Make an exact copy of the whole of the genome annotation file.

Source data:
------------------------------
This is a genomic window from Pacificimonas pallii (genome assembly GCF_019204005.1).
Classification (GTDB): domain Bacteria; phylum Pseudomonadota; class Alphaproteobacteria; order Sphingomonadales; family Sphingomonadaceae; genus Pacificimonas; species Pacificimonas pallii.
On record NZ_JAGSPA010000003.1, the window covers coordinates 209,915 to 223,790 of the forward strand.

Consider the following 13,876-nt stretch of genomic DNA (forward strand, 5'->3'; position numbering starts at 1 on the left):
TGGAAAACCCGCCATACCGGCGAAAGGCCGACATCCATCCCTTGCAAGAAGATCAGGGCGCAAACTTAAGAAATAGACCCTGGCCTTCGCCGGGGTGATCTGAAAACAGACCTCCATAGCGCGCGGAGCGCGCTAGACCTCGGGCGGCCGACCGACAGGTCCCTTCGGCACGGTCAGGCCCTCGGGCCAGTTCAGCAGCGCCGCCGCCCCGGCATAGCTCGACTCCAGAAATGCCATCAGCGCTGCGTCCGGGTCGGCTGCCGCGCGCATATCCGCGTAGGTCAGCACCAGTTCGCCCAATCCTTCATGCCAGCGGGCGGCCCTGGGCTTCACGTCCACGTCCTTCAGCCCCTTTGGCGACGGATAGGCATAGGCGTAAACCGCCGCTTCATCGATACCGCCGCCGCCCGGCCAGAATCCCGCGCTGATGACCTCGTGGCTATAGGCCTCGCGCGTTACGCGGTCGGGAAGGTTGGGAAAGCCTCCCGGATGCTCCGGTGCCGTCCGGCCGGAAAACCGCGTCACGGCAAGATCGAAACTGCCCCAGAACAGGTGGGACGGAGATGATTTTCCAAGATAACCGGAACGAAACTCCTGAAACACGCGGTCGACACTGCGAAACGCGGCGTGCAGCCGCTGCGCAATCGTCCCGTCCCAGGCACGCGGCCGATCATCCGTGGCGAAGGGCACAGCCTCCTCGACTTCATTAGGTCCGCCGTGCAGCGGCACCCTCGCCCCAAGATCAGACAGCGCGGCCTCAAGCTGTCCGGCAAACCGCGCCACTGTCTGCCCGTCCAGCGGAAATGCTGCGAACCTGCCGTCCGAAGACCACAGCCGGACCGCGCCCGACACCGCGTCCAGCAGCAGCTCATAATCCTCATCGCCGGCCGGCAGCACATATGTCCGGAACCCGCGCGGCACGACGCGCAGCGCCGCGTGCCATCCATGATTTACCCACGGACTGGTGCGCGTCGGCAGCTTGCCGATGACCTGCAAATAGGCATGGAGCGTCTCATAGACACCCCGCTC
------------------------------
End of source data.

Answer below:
This is a genomic window from Pacificimonas pallii (genome assembly GCF_019204005.1).
Classification (GTDB): domain Bacteria; phylum Pseudomonadota; class Alphaproteobacteria; order Sphingomonadales; family Sphingomonadaceae; genus Pacificimonas; species Pacificimonas pallii.
On record NZ_JAGSPA010000003.1, the window covers coordinates 209,915 to 223,790 of the forward strand.

Consider the following 13,876-nt stretch of genomic DNA (forward strand, 5'->3'; position numbering starts at 1 on the left):
TGGAAAACCCGCCATACCGGCGAAAGGCCGACATCCATCCCTTGCAAGAAGATCAGGGCGCAAACTTAAGAAATAGACCCTGGCCTTCGCCGGGGTGATCTGAAAACAGACCTCCATAGCGCGCGGAGCGCGCTAGACCTCGGGCGGCCGACCGACAGGTCCCTTCGGCACGGTCAGGCCCTCGGGCCAGTTCAGCAGCGCCGCCGCCCCGGCATAGCTCGACTCCAGAAATGCCATCAGCGCTGCGTCCGGGTCGGCTGCCGCGCGCATATCCGCGTAGGTCAGCACCAGTTCGCCCAATCCTTCATGCCAGCGGGCGGCCCTGGGCTTCACGTCCACGTCCTTCAGCCCCTTTGGCGACGGATAGGCATAGGCGTAAACCGCCGCTTCATCGATACCGCCGCCGCCCGGCCAGAATCCCGCGCTGATGACCTCGTGGCTATAGGCCTCGCGCGTTACGCGGTCGGGAAGGTTGGGAAAGCCTCCCGGATGCTCCGGTGCCGTCCGGCCGGAAAACCGCGTCACGGCAAGATCGAAACTGCCCCAGAACAGGTGGGACGGAGATGATTTTCCAAGATAACCGGAACGAAACTCCTGAAACACGCGGTCGACACTGCGAAACGCGGCGTGCAGCCGCTGCGCAATCGTCCCGTCCCAGGCACGCGGCCGATCATCCGTGGCGAAGGGCACAGCCTCCTCGACTTCATTAGGTCCGCCGTGCAGCGGCACCCTCGCCCCAAGATCAGACAGCGCGGCCTCAAGCTGTCCGGCAAACCGCGCCACTGTCTGCCCGTCCAGCGGAAATGCTGCGAACCTGCCGTCCGAAGACCACAGCCGGACCGCGCCCGACACCGCGTCCAGCAGCAGCTCATAATCCTCATCGCCGGCCGGCAGCACATATGTCCGGAACCCGCGCGGCACGACGCGCAGCGCCGCGTGCCATCCATGATTTACCCACGGACTGGTGCGCGTCGGCAGCTTGCCGATGACCTGCAAATAGGCATGGAGCGTCTCATAGACACCCCGCTC